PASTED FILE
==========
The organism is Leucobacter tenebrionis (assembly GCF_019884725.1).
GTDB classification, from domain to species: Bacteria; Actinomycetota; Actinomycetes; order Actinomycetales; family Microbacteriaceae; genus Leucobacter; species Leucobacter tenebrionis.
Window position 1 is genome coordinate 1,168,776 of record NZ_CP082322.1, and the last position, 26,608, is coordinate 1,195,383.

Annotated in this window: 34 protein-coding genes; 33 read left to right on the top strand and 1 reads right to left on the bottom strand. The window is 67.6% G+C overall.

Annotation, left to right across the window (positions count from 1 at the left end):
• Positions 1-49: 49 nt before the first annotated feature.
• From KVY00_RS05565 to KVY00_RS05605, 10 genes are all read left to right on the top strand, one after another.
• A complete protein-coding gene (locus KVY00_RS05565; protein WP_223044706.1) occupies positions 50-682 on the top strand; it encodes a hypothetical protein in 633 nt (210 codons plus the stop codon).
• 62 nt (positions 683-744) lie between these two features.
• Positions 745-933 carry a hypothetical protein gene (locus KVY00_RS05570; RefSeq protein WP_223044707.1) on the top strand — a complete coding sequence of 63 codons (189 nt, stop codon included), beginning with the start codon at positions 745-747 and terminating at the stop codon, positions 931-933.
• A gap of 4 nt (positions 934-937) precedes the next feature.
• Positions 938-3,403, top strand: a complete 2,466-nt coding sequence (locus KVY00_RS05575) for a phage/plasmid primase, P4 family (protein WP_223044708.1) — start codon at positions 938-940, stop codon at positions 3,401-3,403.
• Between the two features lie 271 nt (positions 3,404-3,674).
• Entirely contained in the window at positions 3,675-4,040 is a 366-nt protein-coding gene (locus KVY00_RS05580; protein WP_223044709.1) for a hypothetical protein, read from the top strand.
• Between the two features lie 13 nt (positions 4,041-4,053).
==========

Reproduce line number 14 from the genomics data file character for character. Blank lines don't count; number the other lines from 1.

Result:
• Entirely contained in the window at positions 3,675-4,040 is a 366-nt protein-coding gene (locus KVY00_RS05580; protein WP_223044709.1) for a hypothetical protein, read from the top strand.